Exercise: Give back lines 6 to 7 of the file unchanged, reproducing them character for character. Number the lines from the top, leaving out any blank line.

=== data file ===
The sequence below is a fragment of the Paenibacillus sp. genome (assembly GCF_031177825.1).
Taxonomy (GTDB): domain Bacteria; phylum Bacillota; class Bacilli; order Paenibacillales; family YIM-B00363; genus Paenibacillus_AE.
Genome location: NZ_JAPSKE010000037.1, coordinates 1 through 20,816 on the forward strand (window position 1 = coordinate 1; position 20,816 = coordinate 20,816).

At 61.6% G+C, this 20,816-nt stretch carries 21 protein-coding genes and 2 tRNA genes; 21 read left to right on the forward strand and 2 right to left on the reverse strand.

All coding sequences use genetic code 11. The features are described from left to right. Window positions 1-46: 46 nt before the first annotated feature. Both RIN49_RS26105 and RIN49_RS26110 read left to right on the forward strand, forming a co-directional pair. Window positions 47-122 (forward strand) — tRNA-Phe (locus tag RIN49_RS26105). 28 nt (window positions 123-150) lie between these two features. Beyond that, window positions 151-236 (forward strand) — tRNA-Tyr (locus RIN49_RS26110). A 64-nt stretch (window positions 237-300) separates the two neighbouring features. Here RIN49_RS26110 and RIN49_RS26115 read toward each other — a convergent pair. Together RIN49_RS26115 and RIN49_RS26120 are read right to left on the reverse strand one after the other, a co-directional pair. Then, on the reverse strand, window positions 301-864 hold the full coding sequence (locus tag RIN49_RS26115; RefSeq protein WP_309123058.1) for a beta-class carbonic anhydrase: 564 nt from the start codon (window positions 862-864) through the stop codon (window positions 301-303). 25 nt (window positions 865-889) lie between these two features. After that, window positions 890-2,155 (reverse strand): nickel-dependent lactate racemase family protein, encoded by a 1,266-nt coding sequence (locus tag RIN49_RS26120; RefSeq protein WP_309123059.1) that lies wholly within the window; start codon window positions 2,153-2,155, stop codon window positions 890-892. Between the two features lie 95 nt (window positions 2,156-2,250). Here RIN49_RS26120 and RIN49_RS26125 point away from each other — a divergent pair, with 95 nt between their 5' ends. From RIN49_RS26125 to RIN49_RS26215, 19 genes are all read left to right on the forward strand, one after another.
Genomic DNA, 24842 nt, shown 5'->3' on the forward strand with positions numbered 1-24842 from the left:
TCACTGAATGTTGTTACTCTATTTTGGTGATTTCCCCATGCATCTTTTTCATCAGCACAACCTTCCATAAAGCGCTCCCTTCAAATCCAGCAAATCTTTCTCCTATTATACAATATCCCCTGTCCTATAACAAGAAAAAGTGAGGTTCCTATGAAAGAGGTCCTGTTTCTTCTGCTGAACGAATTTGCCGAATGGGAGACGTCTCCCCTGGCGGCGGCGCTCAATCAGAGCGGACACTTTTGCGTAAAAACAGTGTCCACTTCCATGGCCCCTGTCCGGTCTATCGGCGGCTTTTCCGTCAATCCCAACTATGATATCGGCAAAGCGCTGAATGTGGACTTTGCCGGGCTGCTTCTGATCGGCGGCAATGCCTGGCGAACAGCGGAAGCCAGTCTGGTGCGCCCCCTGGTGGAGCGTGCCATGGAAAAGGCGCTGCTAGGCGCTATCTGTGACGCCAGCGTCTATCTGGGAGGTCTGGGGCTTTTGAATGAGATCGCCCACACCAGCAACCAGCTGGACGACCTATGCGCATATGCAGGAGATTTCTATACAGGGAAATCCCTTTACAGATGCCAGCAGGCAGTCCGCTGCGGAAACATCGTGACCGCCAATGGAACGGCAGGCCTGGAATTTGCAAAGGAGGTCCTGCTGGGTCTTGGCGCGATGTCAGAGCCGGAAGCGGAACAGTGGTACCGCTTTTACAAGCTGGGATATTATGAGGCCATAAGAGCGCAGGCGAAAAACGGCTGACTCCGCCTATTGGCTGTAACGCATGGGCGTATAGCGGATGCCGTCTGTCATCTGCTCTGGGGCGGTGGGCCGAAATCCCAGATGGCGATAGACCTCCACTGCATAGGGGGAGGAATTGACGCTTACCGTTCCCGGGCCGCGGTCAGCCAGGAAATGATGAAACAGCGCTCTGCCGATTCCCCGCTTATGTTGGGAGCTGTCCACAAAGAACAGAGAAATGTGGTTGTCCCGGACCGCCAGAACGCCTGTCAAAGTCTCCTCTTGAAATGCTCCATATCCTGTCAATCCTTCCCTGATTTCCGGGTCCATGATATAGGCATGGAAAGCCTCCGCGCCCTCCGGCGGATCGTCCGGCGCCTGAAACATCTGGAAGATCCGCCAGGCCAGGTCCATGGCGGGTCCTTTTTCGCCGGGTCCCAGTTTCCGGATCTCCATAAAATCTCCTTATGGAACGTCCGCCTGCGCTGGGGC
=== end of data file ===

Genomic DNA, 24842 nt, shown 5'->3' on the forward strand with positions numbered 1-24842 from the left:
TCACTGAATGTTGTTACTCTATTTTGGTGATTTCCCCATGCATCTTTTTCATCAGCACAACCTTCCATAAAGCGCTCCCTTCAAATCCAGCAAATCTTTCTCCTATTATACAATATCCCCTGTCCTATAACAAGAAAAAGTGAGGTTCCTATGAAAGAGGTCCTGTTTCTTCTGCTGAACGAATTTGCCGAATGGGAGACGTCTCCCCTGGCGGCGGCGCTCAATCAGAGCGGACACTTTTGCGTAAAAACAGTGTCCACTTCCATGGCCCCTGTCCGGTCTATCGGCGGCTTTTCCGTCAATCCCAACTATGATATCGGCAAAGCGCTGAATGTGGACTTTGCCGGGCTGCTTCTGATCGGCGGCAATGCCTGGCGAACAGCGGAAGCCAGTCTGGTGCGCCCCCTGGTGGAGCGTGCCATGGAAAAGGCGCTGCTAGGCGCTATCTGTGACGCCAGCGTCTATCTGGGAGGTCTGGGGCTTTTGAATGAGATCGCCCACACCAGCAACCAGCTGGACGACCTATGCGCATATGCAGGAGATTTCTATACAGGGAAATCCCTTTACAGATGCCAGCAGGCAGTCCGCTGCGGAAACATCGTGACCGCCAATGGAACGGCAGGCCTGGAATTTGCAAAGGAGGTCCTGCTGGGTCTTGGCGCGATGTCAGAGCCGGAAGCGGAACAGTGGTACCGCTTTTACAAGCTGGGATATTATGAGGCCATAAGAGCGCAGGCGAAAAACGGCTGACTCCGCCTATTGGCTGTAACGCATGGGCGTATAGCGGATGCCGTCTGTCATCTGCTCTGGGGCGGTGGGCCGAAATCCCAGATGGCGATAGACCTCCACTGCATAGGGGGAGGAATTGACGCTTACCGTTCCCGGGCCGCGGTCAGCCAGGAAATGATGAAACAGCGCTCTGCCGATTCCCCGCTTATGTTGGGAGCTGTCCACAAAGAACAGAGAAATGTGGTTGTCCCGGACCGCCAGAACGCCTGTCAAAGTCTCCTCTTGAAATGCTCCATATCCTGTCAATCCTTCCCTGATTTCCGGGTCCATGATATAGGCATGGAAAGCCTCCGCGCCCTCCGGCGGATCGTCCGGCGCCTGAAACATCTGGAAGATCCGCCAGGCCAGGTCCATGGCGGGTCCTTTTTCGCCGGGTCCCAGTTTCCGGATCTCCATAAAATCTCCTTATGGAACGTCCGCCTGCGCTGGGGC